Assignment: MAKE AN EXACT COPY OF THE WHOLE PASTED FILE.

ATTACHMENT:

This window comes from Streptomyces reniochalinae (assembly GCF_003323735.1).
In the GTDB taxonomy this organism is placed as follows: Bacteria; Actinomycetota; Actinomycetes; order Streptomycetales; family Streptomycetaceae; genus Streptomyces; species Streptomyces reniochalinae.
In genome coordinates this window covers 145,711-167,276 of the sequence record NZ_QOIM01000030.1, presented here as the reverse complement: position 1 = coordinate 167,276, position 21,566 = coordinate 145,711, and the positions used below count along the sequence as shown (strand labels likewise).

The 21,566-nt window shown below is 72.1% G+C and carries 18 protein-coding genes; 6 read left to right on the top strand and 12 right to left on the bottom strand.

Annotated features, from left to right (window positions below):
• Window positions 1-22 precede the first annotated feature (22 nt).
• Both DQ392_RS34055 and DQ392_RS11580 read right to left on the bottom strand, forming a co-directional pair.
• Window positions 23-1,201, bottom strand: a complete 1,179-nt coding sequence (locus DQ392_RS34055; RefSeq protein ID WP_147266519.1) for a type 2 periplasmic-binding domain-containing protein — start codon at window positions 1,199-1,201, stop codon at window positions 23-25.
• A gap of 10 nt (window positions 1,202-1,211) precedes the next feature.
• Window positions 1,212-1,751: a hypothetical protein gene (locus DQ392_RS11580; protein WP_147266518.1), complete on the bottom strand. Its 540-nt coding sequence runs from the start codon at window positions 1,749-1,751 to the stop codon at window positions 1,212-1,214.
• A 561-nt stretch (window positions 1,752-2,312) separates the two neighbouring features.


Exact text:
This window comes from Streptomyces reniochalinae (assembly GCF_003323735.1).
In the GTDB taxonomy this organism is placed as follows: Bacteria; Actinomycetota; Actinomycetes; order Streptomycetales; family Streptomycetaceae; genus Streptomyces; species Streptomyces reniochalinae.
In genome coordinates this window covers 145,711-167,276 of the sequence record NZ_QOIM01000030.1, presented here as the reverse complement: position 1 = coordinate 167,276, position 21,566 = coordinate 145,711, and the positions used below count along the sequence as shown (strand labels likewise).

The 21,566-nt window shown below is 72.1% G+C and carries 18 protein-coding genes; 6 read left to right on the top strand and 12 right to left on the bottom strand.

Annotated features, from left to right (window positions below):
• Window positions 1-22 precede the first annotated feature (22 nt).
• Both DQ392_RS34055 and DQ392_RS11580 read right to left on the bottom strand, forming a co-directional pair.
• Window positions 23-1,201, bottom strand: a complete 1,179-nt coding sequence (locus DQ392_RS34055; RefSeq protein ID WP_147266519.1) for a type 2 periplasmic-binding domain-containing protein — start codon at window positions 1,199-1,201, stop codon at window positions 23-25.
• A gap of 10 nt (window positions 1,202-1,211) precedes the next feature.
• Window positions 1,212-1,751: a hypothetical protein gene (locus DQ392_RS11580; protein WP_147266518.1), complete on the bottom strand. Its 540-nt coding sequence runs from the start codon at window positions 1,749-1,751 to the stop codon at window positions 1,212-1,214.
• A 561-nt stretch (window positions 1,752-2,312) separates the two neighbouring features.